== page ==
What work has been done on the natural diet of Bunocephalus spp. (and closely related forms) shows them to feed on a variety of macroinvertebrates and detritus. The invertebrates recorded in their diet include various insect larvae and nymphs, small worms, some adult aquatic insects, and various adult terrestrial insects. Due to the relative small mouths of these fish, it does appear that a good part of their prey (insect larvae and worms) tends to be thinner and more elongate, which facilitates ease of ingestion. The ingestion of terrestrial insects (land, plant, and/or flying) would be as a result of their falling into the water. Some fishes, including many catfishes, will actively feed on these at the surface. But in the case of banjos, it is more likely that they would feed on such foods after they have sunk to the bottom. Detritus is defined as broken-down plant matter, and many fishes use this as a good food source. In addition to what direct nutrition it provides, it is often rich in a wide variety of microorganisms that further bolster the nutritional value. Some direct plant matter has also been reported as a food source in some specimens. This consisted of debris, leaves and flowers, and fruits and seeds. The amount of this material was comparatively small (slightly over 10 percent of the diet).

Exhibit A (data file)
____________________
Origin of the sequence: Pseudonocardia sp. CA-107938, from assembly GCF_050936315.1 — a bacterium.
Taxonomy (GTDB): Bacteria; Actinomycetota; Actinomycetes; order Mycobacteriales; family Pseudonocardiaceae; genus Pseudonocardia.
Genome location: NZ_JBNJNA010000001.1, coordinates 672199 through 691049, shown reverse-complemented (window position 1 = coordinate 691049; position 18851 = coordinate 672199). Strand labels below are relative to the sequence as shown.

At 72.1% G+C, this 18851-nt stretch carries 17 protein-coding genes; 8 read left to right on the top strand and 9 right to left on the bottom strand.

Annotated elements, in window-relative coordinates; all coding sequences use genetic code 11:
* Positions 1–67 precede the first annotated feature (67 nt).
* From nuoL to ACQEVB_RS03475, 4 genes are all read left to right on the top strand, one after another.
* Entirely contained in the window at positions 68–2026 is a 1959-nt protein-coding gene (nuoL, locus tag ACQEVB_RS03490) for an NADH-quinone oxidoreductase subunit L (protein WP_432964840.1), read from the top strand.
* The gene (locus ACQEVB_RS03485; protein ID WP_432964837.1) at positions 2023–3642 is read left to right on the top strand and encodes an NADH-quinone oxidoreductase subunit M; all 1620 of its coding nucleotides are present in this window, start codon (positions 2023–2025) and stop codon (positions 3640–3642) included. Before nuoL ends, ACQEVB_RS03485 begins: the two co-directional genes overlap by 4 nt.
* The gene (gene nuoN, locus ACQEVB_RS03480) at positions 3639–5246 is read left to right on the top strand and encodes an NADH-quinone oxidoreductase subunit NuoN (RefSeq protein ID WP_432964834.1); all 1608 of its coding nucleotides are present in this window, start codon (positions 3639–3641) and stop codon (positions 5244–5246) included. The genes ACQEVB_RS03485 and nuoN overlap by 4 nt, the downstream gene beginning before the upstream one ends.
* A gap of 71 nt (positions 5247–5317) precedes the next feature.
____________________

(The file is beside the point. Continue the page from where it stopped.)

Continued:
So, to feed banjos, it would be good to start by using a good, rotating variety of prepared commercial foods. I would recommend the keeping on hand and use of at least three such items. Flakes are a good source of nutrition, and ideally you should regularly use at least one that has a higher vegetal-based content. This is usually accomplished by the inclusion of Spirulina algae, but some formulas also add additional items (spinach, alfalfa, wheat germ, etc.) that are desirable. Be sure and read the various labels and choose a food with the best variety of such sources. Marine flakes are often rich in additional vegetal-based material and are perfectly fine to feed to freshwater fishes as part of a rotating diet. A good “basic” flake should also be used. Finally, these can be rounded off with a more meaty-based flake such as one based on brine shrimp, tubifex worms, etc. Following these general principles you can also use various pellet style foods. But in the case of banjos just make sure that, first, they are of a sinking type, and second, that they are of a generally smaller pellet size.